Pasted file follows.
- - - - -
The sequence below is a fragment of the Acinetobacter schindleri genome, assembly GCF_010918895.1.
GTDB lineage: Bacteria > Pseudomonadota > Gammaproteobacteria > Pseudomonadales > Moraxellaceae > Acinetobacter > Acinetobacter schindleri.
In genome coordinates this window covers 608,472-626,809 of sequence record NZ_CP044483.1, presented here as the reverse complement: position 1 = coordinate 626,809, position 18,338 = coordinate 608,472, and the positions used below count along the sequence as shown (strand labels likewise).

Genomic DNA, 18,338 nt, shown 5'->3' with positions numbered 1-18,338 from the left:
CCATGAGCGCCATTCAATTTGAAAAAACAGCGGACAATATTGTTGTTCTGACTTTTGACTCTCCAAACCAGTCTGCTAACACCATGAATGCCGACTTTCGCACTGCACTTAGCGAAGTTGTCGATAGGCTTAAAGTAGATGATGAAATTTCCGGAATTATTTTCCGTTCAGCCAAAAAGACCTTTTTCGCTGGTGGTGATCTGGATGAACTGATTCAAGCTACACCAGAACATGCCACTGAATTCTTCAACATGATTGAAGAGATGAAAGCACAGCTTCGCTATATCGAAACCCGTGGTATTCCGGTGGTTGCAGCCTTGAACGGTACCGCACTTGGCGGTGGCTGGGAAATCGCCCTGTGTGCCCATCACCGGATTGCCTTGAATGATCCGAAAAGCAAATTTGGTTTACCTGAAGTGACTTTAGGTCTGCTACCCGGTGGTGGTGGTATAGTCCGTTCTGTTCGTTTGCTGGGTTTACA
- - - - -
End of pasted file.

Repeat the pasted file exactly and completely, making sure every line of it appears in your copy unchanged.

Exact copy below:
The sequence below is a fragment of the Acinetobacter schindleri genome, assembly GCF_010918895.1.
GTDB lineage: Bacteria > Pseudomonadota > Gammaproteobacteria > Pseudomonadales > Moraxellaceae > Acinetobacter > Acinetobacter schindleri.
In genome coordinates this window covers 608,472-626,809 of sequence record NZ_CP044483.1, presented here as the reverse complement: position 1 = coordinate 626,809, position 18,338 = coordinate 608,472, and the positions used below count along the sequence as shown (strand labels likewise).

Genomic DNA, 18,338 nt, shown 5'->3' with positions numbered 1-18,338 from the left:
CCATGAGCGCCATTCAATTTGAAAAAACAGCGGACAATATTGTTGTTCTGACTTTTGACTCTCCAAACCAGTCTGCTAACACCATGAATGCCGACTTTCGCACTGCACTTAGCGAAGTTGTCGATAGGCTTAAAGTAGATGATGAAATTTCCGGAATTATTTTCCGTTCAGCCAAAAAGACCTTTTTCGCTGGTGGTGATCTGGATGAACTGATTCAAGCTACACCAGAACATGCCACTGAATTCTTCAACATGATTGAAGAGATGAAAGCACAGCTTCGCTATATCGAAACCCGTGGTATTCCGGTGGTTGCAGCCTTGAACGGTACCGCACTTGGCGGTGGCTGGGAAATCGCCCTGTGTGCCCATCACCGGATTGCCTTGAATGATCCGAAAAGCAAATTTGGTTTACCTGAAGTGACTTTAGGTCTGCTACCCGGTGGTGGTGGTATAGTCCGTTCTGTTCGTTTGCTGGGTTTACA